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Alexandria intellectuals’ sit-in attacked

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Attack by ‘thugs’ causes two serious injuries; sit-in abandoned ‘temporarily’

A sit-in organised by intellectuals in Alexandria calling for the resignation of Minister of Culture Alaa Abdel Aziz was attacked by unknown assailants Monday night, leading to its abandonment.

The attack left two of the protesters with serious injuries and led to the temporary suspension of the sit-in, said Iman Al-Serafy, director of the Alexandria Theatre Company and a protester with the sit-in.

Protesters were preparing for the start of their daily live performance when a group of “three to four people” broke into the sit-in and started attacking the stage and the electronic equipment used during the shows, Al-Serafy said.

“They were testing the waters,” Al-Serafy said. “Because although they disappeared right after the sudden attack, around 20 thugs reappeared 15 minutes later and started attacking the entire sit-in.” He added that the perpetrators were armed with knives, swords and sticks.

Al-Serafy claimed the perpetrators targeted the electronic equipment to force an end to the sit-in. He added that the two injured protesters were also targeted for the role they had played in organising the sit-in and its daily performances.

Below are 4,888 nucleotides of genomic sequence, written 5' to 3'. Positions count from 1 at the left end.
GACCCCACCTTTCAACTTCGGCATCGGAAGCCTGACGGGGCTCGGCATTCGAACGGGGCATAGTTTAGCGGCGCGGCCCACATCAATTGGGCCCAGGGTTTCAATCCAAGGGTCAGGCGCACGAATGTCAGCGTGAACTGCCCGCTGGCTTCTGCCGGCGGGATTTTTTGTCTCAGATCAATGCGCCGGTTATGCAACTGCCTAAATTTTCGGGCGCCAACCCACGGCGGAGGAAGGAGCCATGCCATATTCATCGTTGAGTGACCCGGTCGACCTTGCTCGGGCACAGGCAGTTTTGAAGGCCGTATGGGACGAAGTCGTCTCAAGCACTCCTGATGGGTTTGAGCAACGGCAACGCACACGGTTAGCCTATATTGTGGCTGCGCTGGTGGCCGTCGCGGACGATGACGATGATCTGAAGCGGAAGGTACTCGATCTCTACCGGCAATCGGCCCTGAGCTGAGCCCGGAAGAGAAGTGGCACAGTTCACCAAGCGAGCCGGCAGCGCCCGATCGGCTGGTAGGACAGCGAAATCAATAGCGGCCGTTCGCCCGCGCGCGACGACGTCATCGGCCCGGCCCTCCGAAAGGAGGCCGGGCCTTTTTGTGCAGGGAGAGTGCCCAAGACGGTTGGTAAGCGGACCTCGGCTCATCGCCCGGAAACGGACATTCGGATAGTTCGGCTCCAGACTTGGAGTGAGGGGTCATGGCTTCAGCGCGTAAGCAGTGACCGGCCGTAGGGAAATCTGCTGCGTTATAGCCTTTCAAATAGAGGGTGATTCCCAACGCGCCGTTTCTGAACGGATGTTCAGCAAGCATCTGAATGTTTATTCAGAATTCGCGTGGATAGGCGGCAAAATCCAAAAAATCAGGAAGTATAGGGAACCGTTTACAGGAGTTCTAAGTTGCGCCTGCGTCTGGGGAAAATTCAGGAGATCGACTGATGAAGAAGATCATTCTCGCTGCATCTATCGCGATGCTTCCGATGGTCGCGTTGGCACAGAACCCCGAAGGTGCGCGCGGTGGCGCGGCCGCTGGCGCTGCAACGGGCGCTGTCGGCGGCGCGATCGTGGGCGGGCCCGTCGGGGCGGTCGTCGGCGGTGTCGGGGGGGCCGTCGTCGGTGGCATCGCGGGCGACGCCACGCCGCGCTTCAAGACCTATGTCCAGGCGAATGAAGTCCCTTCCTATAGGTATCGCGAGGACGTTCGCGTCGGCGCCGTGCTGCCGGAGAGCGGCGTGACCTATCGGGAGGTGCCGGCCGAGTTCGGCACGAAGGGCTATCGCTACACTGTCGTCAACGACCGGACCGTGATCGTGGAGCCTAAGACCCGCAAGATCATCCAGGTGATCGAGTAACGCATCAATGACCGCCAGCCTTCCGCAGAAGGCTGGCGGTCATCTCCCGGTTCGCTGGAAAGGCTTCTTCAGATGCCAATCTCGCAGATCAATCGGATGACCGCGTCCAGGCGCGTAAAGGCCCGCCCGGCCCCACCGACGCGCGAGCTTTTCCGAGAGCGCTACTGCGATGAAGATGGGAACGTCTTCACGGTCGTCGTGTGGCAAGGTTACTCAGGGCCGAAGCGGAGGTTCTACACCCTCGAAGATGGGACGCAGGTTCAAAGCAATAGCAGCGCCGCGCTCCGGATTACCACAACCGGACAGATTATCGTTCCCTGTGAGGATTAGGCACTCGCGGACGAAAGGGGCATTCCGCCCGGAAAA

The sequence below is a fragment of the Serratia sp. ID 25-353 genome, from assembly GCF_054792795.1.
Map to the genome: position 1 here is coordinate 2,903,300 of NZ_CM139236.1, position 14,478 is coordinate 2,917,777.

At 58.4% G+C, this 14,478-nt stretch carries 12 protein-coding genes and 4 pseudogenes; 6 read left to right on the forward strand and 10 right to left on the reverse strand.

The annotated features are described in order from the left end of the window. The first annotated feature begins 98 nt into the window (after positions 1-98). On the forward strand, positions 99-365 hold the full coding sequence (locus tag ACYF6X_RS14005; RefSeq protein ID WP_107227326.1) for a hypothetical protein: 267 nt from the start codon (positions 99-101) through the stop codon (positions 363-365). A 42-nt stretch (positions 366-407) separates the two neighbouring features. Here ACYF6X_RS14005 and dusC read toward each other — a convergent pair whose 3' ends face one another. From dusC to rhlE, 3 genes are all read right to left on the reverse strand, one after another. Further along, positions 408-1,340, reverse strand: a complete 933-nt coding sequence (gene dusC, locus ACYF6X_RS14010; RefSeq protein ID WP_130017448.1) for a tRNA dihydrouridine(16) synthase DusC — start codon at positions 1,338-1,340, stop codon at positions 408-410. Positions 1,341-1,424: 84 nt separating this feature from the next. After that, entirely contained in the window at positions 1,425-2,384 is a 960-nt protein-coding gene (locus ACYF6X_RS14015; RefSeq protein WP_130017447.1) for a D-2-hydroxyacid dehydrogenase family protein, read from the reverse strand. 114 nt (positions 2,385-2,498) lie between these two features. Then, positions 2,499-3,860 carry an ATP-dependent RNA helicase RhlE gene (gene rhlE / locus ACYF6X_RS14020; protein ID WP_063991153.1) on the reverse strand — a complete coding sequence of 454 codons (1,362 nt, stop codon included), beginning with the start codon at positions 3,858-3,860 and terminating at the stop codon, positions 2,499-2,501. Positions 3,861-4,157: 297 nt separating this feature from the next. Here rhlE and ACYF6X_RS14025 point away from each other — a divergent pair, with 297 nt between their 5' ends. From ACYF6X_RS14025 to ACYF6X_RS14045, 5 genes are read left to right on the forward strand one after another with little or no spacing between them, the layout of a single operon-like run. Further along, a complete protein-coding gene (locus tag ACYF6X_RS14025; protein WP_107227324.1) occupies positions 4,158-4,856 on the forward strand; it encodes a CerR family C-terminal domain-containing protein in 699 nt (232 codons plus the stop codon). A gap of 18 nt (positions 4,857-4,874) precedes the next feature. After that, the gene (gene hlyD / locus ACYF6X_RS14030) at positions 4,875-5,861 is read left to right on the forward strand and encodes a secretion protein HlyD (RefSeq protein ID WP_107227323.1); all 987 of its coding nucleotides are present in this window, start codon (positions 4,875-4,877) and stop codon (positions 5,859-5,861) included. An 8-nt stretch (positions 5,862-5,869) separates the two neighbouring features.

Ahmed Abul Nasr, an Alexandrian director who was chosen as the sit-in’s official spokesperson and was in charge of managing the daily performances, was hit on the head with a stick, Al-Serafy said. He suffered from a cracked skull and a brain hemorrhage, necessitating an eight-hour long surgery. Abul Nasr is currently hospitalised in in Al-Salama hospital’s Intensive Care Unit.

The other seriously injured protester was Osama Gaber, who was managing the sit-in’s stage, Al-Serafy said. Gaber received similar injuries to those of Abul Nasr, although milder in nature.

Other protesters received minor injuries.

Al-Serafy said most protesters had left the sit-in, some in fear of further attacks, others to check on those injured. The sit-in initially comprised of around 100 protesters, but for now has been disbanded.

A report was filed to the police regarding the incident. Al-Serafy said they reached out to several security officials in Alexandria to intervene, but none were responsive.

Maha Effat, a member of the Revolutionary Artists Coalition, accused the Muslim Brotherhood of hiring the perpetrators to attack the sit-in and scare away protesters.

“In the coming days, I expect further similar attacks to take place,” Effat said. She added that the Brotherhood fears the looming 30 June protests organised by the opposition. “But their attacks will only further provoke the people and push them to join the protests.”

Al-Serafy said the sit-in will be moved to the streets as part of a popular movement in anticipation of the 30 June protests. “The right place for the people now is the streets; that’s where we should all rally,” he said.

The intellectuals’ protest originally started over 20 days ago outside the Ministry of Culture in Cairo calling for the resignation of Abdel Aziz. Upon taking power, Abdel Aziz reshuffled several officials within the ministry, a move which prompted opposition from a number of artists and intellectuals. The Alexandria sit-in started almost 10 days ago.


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